SAN DIEGO -- The Philadelphia Phillies have gone from inexplicably losing four straight home games to the Houston Astros to taking two close road victories against the San Diego Padres, who have the NL's best record.
"It's baseball," Victorino. "We're not going to look at it any differently. It's about winning. It's that time to start grinding away. We definitely came off a frustrating four games at home to come to a place like this and play the No. 1 team in the league. It says a lot about us. We've got to find ourselves and keep plugging along."
The Phillies, 13-2 against NL West teams, protected their wild-card lead, which was a half-game over San Francisco entering the day. San Diego, which has lost three straight games for only the second time this season, led the Giants by six.
Brad Lidge pitched a perfect ninth for his 18th save in 23 chances. On Friday night, Lidge balked in the tying run with two outs in the ninth to blow the save, but the Phillies won 3-2 in 12 innings.
Joe Blanton (6-6) held the Padres to one run and six hits in six innings, with three strikeouts and one walk. He got only his fourth decision (3-1) in his last 12 starts. Blanton and three relievers retired the final 11 Padres batters.
"We have played consistent," Padres manager Bud Black said. "We played a good game today but we just couldn't get enough hits bunched together against Blanton or their bullpen."
It was Philadelphia's 10th win in its last 11 games at Petco Park. The Phillies are 17-4 at the downtown ballpark since it opened in 2004.
Besides his triple, Victorino hit an RBI single in the fifth. Jayson Werth scored on both of Victorino's hits. Victorino, the center fielder, also threw out Nick Hundley at the plate to end the Padres' fifth.
Phillies manager Charlie Manuel said he briefly thought about sitting the switch-hitting Victorino, who was hitting only .220 from the left side. But he noticed he was 4 for 11 lifetime against Garland.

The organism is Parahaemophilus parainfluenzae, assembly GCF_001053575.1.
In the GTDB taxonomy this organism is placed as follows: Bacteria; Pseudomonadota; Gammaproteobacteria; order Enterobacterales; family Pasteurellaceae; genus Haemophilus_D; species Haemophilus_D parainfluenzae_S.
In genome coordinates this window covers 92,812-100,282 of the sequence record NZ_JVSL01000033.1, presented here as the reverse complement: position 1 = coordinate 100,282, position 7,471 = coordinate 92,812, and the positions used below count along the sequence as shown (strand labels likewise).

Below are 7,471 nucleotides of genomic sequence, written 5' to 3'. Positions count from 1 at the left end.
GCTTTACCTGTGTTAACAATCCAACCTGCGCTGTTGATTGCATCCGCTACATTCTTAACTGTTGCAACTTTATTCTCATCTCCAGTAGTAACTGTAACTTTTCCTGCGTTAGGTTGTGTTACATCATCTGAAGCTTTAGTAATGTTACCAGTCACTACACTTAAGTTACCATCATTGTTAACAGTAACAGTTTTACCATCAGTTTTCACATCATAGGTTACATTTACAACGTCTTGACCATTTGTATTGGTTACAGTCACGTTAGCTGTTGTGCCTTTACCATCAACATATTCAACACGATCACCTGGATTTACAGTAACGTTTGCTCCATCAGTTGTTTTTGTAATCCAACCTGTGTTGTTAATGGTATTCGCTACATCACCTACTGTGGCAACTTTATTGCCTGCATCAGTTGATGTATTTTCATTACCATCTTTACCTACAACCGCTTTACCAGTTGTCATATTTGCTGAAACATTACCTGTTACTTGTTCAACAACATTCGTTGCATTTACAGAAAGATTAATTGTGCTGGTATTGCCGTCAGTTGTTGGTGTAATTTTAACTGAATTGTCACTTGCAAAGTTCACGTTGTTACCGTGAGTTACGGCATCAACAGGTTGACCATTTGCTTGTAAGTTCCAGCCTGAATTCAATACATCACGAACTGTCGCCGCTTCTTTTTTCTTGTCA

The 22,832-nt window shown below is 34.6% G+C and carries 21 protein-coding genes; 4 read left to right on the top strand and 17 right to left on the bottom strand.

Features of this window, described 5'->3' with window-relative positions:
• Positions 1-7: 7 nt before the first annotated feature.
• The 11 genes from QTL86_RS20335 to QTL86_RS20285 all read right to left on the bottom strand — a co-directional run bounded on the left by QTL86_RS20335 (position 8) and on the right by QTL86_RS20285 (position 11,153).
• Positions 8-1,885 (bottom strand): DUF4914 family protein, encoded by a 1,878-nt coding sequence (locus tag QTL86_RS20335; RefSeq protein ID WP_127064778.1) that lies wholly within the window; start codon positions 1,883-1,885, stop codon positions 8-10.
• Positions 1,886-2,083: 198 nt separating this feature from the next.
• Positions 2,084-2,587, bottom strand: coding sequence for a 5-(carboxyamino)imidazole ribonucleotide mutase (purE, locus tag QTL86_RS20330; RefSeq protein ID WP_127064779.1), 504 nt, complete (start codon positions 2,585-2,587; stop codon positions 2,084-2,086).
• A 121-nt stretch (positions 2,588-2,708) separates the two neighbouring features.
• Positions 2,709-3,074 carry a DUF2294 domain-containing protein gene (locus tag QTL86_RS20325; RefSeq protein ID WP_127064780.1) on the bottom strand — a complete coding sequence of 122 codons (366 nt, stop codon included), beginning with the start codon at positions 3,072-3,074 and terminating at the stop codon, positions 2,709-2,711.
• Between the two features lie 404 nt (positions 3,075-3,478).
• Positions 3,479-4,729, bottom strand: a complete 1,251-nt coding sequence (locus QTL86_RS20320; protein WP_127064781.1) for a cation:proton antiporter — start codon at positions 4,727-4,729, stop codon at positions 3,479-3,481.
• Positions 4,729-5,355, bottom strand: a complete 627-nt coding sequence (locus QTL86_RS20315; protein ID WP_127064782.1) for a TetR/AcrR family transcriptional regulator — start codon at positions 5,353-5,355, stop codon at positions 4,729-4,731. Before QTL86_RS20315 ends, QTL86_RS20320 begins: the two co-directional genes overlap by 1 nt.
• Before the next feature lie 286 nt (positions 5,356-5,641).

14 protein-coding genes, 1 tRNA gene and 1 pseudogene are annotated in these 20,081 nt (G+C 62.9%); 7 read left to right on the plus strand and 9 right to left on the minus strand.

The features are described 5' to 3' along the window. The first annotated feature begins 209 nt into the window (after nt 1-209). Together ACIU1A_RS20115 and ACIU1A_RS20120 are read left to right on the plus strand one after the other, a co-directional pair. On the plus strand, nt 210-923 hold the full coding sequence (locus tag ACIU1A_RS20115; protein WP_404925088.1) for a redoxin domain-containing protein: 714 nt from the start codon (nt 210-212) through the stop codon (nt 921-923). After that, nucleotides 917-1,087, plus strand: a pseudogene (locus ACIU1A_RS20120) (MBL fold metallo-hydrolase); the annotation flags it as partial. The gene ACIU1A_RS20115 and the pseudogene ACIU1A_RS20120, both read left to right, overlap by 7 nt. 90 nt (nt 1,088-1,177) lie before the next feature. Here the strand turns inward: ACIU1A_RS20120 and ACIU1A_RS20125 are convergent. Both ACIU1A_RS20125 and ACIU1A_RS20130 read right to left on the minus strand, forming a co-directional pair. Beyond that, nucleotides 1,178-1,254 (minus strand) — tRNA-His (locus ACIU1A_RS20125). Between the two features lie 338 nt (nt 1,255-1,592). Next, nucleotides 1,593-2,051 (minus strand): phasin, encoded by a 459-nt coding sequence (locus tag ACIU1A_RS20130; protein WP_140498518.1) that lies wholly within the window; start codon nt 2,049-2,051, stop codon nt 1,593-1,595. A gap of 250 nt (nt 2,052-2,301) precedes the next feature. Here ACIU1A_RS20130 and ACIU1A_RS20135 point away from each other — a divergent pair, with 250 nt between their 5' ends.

It was a good decision to keep Victorino in the lineup.
With the score tied at 1, Werth walked leading off the seventh and scored when Victorino's one-out drive bounced past diving center fielder Chris Denorfia and rolled to the fence for a triple, chasing Garland. Left-hander Joe Thatcher intentionally walked pinch-hitter Carlos Ruiz and made way for Luke Gregerson.
Victorino scored when the Padres couldn't turn a double play on pinch-hitter Mike Sweeney's grounder to shortstop. The Padres forced Ruiz, but his slide took out second baseman David Eckstein, whose throw to first wasn't in time to get Sweeney.
"I'm not saying this is the answer to me going out and finding my left-handed swing, but I want to try to perfect it as much as I can," Victorino said. "I've got to give credit to Charlie for keep running me out there."
"We've done a nice job the first two days," Blanton said. "We only had three hits and three runs. That's pretty good, making use of your hits right there."
Garland (13-9) didn't allow a hit until the fifth, when Victorino singled to center with one out to bring in Werth. Werth was hit on the wrist by a pitch leading off the inning and walked slowly to first. He advanced on Raul Ibanez's groundout.
"That's what hurt me," Garland said. "If I don't give the free passes, Victorino still gets his hit, it just doesn't hurt me. Those always come back to hurt you."
Garland, who had won his previous three starts, allowed three runs and three hits in 6 1-3 innings, with three walks and two strikeouts.
Garland singled in Denorfia with two outs in the fifth to tie the game at 1. Hundley tried to score from second on Eckstein's single to center, but Victorino's one-hop throw nailed him at the plate to end the inning.
- Garland is 0-5 with a 7.27 ERA in six career starts against the Phillies.
- Padres RHP Mat Latos, who held the Phillies to one run Friday, has allowed three or more runs only once in his last 20 games, when he gave up three to the Phillies on June 4. According to the Elias Sports Bureau, only two other pitchers in major league history have allowed no more than two runs 19 times in 20 starts, and neither of them did it within one season: Greg Maddux (1993-94) and Roger Clemens (1990-91).
- Giants ace Tim Lincecum has lost five straight starts, which has helped the Padres. According to Elias, the last Giants pitcher to go at least 0-5 with an ERA of 7.80 or higher for a month was Black, now in his fourth season as Padres manager. Black was 0-6 with an 8.01 ERA in September 1992.